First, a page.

Ronavax Roulette: Lipid Nanoparticles (Part Two)

By Julie Beal

The ronascam is enabling a new era of synthetic biology and DNA/RNA treatments. Now the factories have been built to make the vaccines, Big BioPharma can reap vast rewards by using these factories to make an infinite number of genetic ‘therapeutics’. Vectors made in other vaccine factories are also useful to them (i.e. viruses and plasmids for DNA treatments), but mRNA is the clear favourite, because apparently it’s possible to make treatments for ANYTHING, including things that are currently ‘undruggable’.

And mRNA needs to be delivered in lipid nanoparticles, or LNPs:

mRNA is a particularly challenging molecule to work with because of its high susceptibility to degradation, making nanoparticles essential to the successful translation of this therapeutic.

But LNPs are much more than just oily bubbles, and what they contain, and where they can get to, might surprise you….

Article Overview

This is the second part of an article about lipid nanoparticles used in the mRNA coronavirus vaccines, and it’ll take a closer look at how they can get into the brain, their potential for toxicity, and the impurities they contain. First, though, picking up from Part 1, this article will explain more about how LNPs are made, and why it matters, with a focus on the mRNA coronavirus vaccines made by Moderna and Pfizer/BionNTech, and the details contained in two reports released by the European Medicines Agency (January, 2021). Most of the details in this article will be relevant to Part 3, which is about how nanoparticles develop a protein-corona, and how this may play a part in autoimmune and/or hypersensitive reactions. Part 3 will also take a closer look at the PEG component of LNPs and how it affects the formation of a protein-corona, as well as the issue of anti-PEG antibodies. But first, let’s get the really sciencey stuff out of the way….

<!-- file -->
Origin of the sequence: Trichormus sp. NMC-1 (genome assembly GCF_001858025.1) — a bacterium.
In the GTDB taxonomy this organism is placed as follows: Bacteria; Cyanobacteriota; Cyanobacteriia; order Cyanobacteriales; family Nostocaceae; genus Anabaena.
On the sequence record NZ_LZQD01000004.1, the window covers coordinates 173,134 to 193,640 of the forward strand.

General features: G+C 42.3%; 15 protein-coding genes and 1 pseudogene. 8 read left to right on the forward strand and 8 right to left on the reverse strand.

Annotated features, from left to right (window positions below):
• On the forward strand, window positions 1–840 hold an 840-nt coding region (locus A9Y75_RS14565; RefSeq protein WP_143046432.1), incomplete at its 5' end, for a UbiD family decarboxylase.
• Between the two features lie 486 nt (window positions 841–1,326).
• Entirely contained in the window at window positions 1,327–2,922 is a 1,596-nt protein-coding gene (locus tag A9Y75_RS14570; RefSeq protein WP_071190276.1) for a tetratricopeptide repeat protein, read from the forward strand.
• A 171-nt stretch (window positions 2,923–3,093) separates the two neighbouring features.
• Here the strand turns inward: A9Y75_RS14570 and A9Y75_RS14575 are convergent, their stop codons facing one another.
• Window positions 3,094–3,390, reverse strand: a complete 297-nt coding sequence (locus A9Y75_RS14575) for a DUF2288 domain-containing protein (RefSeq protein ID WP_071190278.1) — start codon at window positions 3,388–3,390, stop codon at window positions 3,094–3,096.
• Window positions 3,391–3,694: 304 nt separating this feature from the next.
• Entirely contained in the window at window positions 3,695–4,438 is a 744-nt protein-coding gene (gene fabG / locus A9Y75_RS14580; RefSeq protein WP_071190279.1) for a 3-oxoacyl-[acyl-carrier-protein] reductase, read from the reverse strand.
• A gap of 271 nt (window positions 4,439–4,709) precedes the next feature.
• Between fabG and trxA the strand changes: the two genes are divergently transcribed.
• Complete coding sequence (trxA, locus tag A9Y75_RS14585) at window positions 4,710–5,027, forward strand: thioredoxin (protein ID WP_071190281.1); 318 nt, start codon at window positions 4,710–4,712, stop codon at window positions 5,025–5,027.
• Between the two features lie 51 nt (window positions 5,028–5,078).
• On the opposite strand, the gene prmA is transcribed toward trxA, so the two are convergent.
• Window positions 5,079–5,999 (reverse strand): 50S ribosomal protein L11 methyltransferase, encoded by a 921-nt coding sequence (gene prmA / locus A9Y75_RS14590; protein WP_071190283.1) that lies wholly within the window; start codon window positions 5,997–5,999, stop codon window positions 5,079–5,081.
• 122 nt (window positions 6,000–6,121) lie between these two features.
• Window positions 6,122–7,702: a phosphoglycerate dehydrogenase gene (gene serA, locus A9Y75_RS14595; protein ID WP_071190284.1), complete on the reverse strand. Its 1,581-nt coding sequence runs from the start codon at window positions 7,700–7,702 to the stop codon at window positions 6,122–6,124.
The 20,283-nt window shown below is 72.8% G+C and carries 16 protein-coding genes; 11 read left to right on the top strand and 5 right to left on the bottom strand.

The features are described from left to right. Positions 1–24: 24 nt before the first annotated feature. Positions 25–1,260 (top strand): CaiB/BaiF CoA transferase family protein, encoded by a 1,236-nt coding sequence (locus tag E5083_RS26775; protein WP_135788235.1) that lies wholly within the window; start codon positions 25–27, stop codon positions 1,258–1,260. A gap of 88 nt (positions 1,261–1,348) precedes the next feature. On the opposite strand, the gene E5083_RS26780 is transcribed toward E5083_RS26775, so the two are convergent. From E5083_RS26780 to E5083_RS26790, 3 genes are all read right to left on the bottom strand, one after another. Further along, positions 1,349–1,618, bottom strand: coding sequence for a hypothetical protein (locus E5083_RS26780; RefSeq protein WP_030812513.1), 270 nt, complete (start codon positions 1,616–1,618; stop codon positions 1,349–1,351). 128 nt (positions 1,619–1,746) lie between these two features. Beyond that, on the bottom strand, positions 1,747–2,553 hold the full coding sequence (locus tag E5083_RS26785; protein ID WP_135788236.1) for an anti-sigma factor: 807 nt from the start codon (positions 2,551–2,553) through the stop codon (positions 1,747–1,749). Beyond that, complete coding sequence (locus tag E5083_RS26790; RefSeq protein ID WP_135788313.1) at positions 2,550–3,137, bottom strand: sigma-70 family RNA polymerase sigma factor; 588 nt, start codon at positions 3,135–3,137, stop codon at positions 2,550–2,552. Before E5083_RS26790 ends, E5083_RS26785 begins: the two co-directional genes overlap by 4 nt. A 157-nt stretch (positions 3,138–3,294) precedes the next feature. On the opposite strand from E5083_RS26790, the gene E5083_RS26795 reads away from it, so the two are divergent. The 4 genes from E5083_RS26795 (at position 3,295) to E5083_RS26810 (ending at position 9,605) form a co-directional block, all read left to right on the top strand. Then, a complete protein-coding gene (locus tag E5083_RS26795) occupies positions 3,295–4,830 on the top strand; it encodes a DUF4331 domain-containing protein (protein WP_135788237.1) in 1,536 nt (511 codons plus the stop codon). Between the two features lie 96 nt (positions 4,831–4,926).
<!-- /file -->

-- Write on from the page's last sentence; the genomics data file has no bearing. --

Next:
The MRNA LNP Formula

A four-lipid formula for mRNA-containing LNPs was worked out several years ago, and includes:

The mRNA is hidden in the heart of the LNP, where it’s been complexed together with the aminolipid using an electrostatic reaction, and are formulated using rapid microfluidic mixing techniques. Cholesterol is added for structural reasons; it can be linked to the aminolipid and act as a “backbone”. Addition of cholesterol reduces the phase transition temperature of DSPC. Cholesterol can also help induce a phase transition in which the LNPs go into a hexagonal phase. The LNPs need to be hexagon-shaped to get out of the endosome of the cell, and into the cytoplasm, where these shapes also help to release the mRNA from the LNP.

The DSPC and the PEG-lipid are on the surface of the LNPs, together with a bit of the cholesterol, and a bit of the ionizable lipid.

The coronavirus vaccine made by Pfizer/BioNTech (brand name ‘Comirnaty’), and Moderna’s mRNA-1273 vaccine both have much the same mRNA code inside (for a pre-fusion version of the spike protein), and they both use much the same four-lipid formula. BioNTech have been trialling mRNA cancer vaccines since around 2012. Moderna’s first clinical trial was around 2016; they began developing their own LNPs around this time, too.

Potential Toxicity of Lipid Nanoparticles

Nanoparticles can trigger cytotoxic, genotoxic, inflammatory and oxidative stress responses in mammalian cells … Factors triggering these toxicities are not fully understood….

Potential toxicities are not fully understood because they have not been fully explored. Researchers have had ample opportunity to investigate the effects of mRNA LNPs on human health, since they have already been trialled on humans, as well as animals, but the research seems to end when they observe proteins being produced, and ‘only small changes’ in liver, spleen and blood. The thing is, if the immune system has an immediate reaction, the LNPs get destroyed and the mRNA won’t work, so the manufacturers have to try to avoid triggering certain immune responses in the initial stages. This is one of the reasons they’ve had to assess the chances of anaphylactic reactions and anti-PEG antibodies, so they do tests on blood samples in the lab. Most of the time, however, the focus is on how to get the LNPs into cells, and how to get the genetic code translated once inside. As a result, they’ve realised that various characteristics of LNPs affect the way the mRNA works, and many of these characteristics are also linked to the potential for toxicity, mainly because of the way they affect the immune system. So, when developing LNPs, they have to think about:-

  • how big they are